Supreme Court to hear challenge of Michigan's affirmative action ban
Michigan voters approved ban on affirmative action in 2006
All eyes will be on the Supreme Court as the justices tackle affirmative action.
The high court is hearing a case challenging Michigan's ban on race-conscious admissions policies at public universities. Back in 2006 Michigan voters approved the ban known as Proposal 2.
The question goes before the Supreme Court on Tuesday.
Attorney General Bill Schuette is fighting to uphold the ban after the appeals court invalidated it last year saying it was discriminatory.
"This is an important case I think will have far reaching implications across the nation," said Schuette.
Jennifer Gratz became the face of the battle against affirmative action after she sued the University of Michigan over racial preferences exactly 16 years ago. She won at the Supreme Court in 2003.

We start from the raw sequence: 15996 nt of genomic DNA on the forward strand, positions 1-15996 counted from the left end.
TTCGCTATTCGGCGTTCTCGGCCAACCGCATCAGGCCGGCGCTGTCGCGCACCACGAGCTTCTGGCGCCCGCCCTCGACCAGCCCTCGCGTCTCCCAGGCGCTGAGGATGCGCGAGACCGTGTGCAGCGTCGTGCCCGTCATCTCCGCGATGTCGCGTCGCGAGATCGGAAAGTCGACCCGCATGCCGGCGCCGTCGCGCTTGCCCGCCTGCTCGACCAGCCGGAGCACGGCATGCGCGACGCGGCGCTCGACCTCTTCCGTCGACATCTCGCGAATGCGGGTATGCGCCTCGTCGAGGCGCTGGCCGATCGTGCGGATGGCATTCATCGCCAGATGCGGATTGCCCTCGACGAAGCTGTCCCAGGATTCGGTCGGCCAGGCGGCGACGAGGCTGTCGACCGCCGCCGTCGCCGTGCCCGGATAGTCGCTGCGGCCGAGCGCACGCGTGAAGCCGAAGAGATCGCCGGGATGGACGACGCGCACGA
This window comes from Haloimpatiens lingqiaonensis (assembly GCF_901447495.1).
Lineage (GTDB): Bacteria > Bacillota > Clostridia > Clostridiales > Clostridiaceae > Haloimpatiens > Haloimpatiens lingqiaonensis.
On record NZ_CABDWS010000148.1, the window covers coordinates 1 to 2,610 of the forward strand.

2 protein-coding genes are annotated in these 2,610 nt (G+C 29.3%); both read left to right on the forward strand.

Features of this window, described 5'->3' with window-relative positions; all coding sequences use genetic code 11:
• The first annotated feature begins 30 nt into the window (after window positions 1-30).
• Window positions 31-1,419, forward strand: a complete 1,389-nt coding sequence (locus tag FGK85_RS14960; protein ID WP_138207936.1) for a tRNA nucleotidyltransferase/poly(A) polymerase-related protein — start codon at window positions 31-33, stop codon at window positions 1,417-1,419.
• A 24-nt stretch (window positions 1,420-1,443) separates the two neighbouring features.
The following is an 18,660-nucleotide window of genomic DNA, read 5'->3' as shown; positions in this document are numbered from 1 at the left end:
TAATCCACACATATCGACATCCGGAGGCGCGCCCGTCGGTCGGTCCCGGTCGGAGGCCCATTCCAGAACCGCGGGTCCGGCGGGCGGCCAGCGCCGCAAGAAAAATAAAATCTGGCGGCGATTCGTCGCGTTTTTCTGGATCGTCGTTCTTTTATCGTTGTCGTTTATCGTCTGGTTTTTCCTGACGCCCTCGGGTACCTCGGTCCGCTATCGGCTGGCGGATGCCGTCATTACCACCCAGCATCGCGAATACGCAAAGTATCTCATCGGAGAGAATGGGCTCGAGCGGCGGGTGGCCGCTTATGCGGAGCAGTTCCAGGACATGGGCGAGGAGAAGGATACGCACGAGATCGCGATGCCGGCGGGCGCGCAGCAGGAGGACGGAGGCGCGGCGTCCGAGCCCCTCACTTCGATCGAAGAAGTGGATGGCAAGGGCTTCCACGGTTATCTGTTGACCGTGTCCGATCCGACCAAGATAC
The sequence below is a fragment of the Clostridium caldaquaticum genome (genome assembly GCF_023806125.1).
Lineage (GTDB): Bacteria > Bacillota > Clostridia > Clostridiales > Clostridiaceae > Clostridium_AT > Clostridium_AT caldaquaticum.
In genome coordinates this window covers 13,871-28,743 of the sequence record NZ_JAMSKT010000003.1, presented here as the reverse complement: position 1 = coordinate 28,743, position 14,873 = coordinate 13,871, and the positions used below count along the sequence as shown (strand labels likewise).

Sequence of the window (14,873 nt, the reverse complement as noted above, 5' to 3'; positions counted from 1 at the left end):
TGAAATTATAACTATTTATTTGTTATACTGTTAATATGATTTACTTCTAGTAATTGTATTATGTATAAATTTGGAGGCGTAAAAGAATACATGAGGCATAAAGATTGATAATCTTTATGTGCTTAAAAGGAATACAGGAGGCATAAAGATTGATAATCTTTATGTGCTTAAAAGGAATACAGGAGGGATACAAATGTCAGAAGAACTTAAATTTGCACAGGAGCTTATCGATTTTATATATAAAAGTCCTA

Gratz will be in back in court for the oral arguments for the latest case.
"I have been fighting for my right and everyone's right. Unlike Jesse Jackson and Al Sharpton when I say everyone, I really mean everyone's right to be judged by their government without regard to their skin color," she said.
On campus at the University of Michigan, students are gearing up for the affirmative action showdown. The university's black and Hispanic student population has dropped significantly since the ban went into effect.
Robert Greenfield is a junior. He's on the board for the Black Student Union on campus. He's a supporter of affirmative action.
"If you have everyone of the same face, the same mind, the same background, you are really not serving as a hub for great minds and here there isn't that many difference faces," he said.
But the debate is over how to go about getting those difference faces on campus.